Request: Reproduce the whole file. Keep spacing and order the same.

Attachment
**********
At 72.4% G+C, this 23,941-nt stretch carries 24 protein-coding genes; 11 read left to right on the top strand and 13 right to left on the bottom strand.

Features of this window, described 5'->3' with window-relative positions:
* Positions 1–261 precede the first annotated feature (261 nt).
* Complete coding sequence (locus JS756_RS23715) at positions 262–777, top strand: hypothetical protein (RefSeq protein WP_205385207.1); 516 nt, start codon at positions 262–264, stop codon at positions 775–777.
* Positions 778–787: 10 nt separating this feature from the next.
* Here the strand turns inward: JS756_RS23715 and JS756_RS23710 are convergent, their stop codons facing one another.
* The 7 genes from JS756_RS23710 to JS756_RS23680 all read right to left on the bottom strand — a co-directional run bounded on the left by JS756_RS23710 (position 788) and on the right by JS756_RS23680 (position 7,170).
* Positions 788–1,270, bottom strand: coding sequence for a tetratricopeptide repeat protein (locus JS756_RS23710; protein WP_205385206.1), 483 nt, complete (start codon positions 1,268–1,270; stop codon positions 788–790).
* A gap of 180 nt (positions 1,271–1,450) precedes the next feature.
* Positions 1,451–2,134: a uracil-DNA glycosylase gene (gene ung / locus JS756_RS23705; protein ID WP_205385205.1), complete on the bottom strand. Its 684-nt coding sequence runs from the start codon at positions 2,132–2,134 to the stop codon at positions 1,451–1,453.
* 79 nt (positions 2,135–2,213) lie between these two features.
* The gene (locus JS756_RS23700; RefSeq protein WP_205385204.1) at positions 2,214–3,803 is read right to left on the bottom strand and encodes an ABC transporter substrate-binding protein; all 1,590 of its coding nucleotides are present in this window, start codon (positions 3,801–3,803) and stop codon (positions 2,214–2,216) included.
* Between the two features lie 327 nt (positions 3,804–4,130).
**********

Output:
At 72.4% G+C, this 23,941-nt stretch carries 24 protein-coding genes; 11 read left to right on the top strand and 13 right to left on the bottom strand.

Features of this window, described 5'->3' with window-relative positions:
* Positions 1–261 precede the first annotated feature (261 nt).
* Complete coding sequence (locus JS756_RS23715) at positions 262–777, top strand: hypothetical protein (RefSeq protein WP_205385207.1); 516 nt, start codon at positions 262–264, stop codon at positions 775–777.
* Positions 778–787: 10 nt separating this feature from the next.
* Here the strand turns inward: JS756_RS23715 and JS756_RS23710 are convergent, their stop codons facing one another.
* The 7 genes from JS756_RS23710 to JS756_RS23680 all read right to left on the bottom strand — a co-directional run bounded on the left by JS756_RS23710 (position 788) and on the right by JS756_RS23680 (position 7,170).
* Positions 788–1,270, bottom strand: coding sequence for a tetratricopeptide repeat protein (locus JS756_RS23710; protein WP_205385206.1), 483 nt, complete (start codon positions 1,268–1,270; stop codon positions 788–790).
* A gap of 180 nt (positions 1,271–1,450) precedes the next feature.
* Positions 1,451–2,134: a uracil-DNA glycosylase gene (gene ung / locus JS756_RS23705; protein ID WP_205385205.1), complete on the bottom strand. Its 684-nt coding sequence runs from the start codon at positions 2,132–2,134 to the stop codon at positions 1,451–1,453.
* 79 nt (positions 2,135–2,213) lie between these two features.
* The gene (locus JS756_RS23700; RefSeq protein WP_205385204.1) at positions 2,214–3,803 is read right to left on the bottom strand and encodes an ABC transporter substrate-binding protein; all 1,590 of its coding nucleotides are present in this window, start codon (positions 3,801–3,803) and stop codon (positions 2,214–2,216) included.
* Between the two features lie 327 nt (positions 3,804–4,130).